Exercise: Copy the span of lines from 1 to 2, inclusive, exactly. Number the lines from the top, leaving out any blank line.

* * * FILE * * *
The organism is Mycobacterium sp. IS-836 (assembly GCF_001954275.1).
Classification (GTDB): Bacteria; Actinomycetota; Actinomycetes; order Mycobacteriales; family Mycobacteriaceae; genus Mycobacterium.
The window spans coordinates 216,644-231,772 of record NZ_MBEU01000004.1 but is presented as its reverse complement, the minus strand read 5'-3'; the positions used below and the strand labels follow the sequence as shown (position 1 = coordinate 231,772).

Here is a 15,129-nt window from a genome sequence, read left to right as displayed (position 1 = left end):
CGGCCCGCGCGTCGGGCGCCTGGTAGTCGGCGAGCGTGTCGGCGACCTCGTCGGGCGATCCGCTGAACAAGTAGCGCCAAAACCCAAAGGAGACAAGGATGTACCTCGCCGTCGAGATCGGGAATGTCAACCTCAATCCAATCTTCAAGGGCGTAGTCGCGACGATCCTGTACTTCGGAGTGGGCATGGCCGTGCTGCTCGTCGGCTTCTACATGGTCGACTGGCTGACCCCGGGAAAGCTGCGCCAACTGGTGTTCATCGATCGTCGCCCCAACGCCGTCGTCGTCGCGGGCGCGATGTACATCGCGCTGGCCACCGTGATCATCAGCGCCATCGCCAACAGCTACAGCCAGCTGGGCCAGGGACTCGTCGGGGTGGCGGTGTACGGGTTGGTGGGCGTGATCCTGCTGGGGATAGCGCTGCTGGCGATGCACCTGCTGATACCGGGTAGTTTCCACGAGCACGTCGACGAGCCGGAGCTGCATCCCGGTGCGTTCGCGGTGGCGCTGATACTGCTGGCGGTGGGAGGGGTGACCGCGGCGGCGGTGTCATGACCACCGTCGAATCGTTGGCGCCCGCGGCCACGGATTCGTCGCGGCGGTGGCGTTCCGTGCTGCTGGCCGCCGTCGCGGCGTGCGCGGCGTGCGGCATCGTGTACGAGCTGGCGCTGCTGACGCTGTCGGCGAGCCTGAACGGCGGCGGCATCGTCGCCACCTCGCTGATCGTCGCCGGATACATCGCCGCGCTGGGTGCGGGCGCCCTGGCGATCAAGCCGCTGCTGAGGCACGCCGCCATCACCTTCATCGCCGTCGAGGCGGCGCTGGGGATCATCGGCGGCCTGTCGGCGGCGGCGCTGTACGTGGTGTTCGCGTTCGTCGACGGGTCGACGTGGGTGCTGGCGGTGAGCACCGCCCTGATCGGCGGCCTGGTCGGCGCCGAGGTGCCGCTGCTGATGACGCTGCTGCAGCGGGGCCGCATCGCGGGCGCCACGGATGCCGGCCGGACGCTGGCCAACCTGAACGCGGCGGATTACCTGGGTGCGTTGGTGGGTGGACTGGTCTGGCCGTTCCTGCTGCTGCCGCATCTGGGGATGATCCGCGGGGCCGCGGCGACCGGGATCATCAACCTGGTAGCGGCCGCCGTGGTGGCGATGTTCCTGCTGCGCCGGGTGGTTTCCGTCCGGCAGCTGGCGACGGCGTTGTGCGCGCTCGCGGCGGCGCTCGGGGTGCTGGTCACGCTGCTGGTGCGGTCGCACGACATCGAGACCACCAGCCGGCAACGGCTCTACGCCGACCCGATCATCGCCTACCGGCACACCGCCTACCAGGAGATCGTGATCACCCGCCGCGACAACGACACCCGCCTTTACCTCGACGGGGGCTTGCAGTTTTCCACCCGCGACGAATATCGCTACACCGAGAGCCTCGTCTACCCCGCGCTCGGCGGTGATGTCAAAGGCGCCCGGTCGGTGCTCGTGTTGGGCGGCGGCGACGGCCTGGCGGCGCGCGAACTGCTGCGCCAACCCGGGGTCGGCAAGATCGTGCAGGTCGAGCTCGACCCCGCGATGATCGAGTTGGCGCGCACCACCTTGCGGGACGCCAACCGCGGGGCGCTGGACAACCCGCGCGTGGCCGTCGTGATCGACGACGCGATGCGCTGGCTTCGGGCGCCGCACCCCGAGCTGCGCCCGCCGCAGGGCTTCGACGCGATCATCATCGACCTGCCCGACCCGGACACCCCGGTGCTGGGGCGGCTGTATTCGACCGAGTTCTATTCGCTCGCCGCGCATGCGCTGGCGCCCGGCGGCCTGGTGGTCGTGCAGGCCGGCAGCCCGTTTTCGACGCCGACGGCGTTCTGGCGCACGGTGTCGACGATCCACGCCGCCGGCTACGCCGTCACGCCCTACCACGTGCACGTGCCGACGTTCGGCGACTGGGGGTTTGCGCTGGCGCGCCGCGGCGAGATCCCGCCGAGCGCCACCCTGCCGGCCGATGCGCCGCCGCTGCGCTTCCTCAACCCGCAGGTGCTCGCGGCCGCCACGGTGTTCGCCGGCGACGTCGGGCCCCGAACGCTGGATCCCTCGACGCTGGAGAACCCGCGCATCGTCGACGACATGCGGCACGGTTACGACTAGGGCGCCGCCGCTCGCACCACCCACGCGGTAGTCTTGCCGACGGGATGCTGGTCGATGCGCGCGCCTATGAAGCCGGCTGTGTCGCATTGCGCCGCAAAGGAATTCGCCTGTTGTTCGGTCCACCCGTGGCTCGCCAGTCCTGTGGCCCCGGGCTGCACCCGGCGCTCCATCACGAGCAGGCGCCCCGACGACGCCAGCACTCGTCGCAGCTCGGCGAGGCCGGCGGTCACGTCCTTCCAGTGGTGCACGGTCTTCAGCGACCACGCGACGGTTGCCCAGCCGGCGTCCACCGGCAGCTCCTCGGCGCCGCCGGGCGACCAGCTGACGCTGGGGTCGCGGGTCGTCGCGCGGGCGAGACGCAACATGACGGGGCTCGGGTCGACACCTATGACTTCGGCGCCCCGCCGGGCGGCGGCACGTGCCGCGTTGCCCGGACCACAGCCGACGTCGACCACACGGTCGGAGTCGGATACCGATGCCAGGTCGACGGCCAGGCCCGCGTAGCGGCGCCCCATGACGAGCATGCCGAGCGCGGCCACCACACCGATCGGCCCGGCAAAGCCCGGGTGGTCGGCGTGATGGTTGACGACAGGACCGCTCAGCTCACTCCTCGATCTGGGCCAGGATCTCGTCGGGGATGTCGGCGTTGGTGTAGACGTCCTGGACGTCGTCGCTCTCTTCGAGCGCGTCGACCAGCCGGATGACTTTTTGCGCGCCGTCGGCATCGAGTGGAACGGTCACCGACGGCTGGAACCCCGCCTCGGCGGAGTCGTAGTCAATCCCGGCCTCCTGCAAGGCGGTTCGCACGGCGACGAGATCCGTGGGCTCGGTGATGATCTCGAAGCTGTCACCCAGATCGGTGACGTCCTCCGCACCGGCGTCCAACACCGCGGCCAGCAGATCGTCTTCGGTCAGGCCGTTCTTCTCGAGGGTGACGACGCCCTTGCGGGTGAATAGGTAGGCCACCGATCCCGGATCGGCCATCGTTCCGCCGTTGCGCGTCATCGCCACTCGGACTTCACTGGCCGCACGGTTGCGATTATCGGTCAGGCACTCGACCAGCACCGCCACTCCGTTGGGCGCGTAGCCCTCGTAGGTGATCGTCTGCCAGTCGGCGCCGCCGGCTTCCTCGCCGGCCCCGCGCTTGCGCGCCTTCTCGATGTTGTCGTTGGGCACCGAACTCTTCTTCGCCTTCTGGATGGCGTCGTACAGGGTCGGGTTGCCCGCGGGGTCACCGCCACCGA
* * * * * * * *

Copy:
The organism is Mycobacterium sp. IS-836 (assembly GCF_001954275.1).
Classification (GTDB): Bacteria; Actinomycetota; Actinomycetes; order Mycobacteriales; family Mycobacteriaceae; genus Mycobacterium.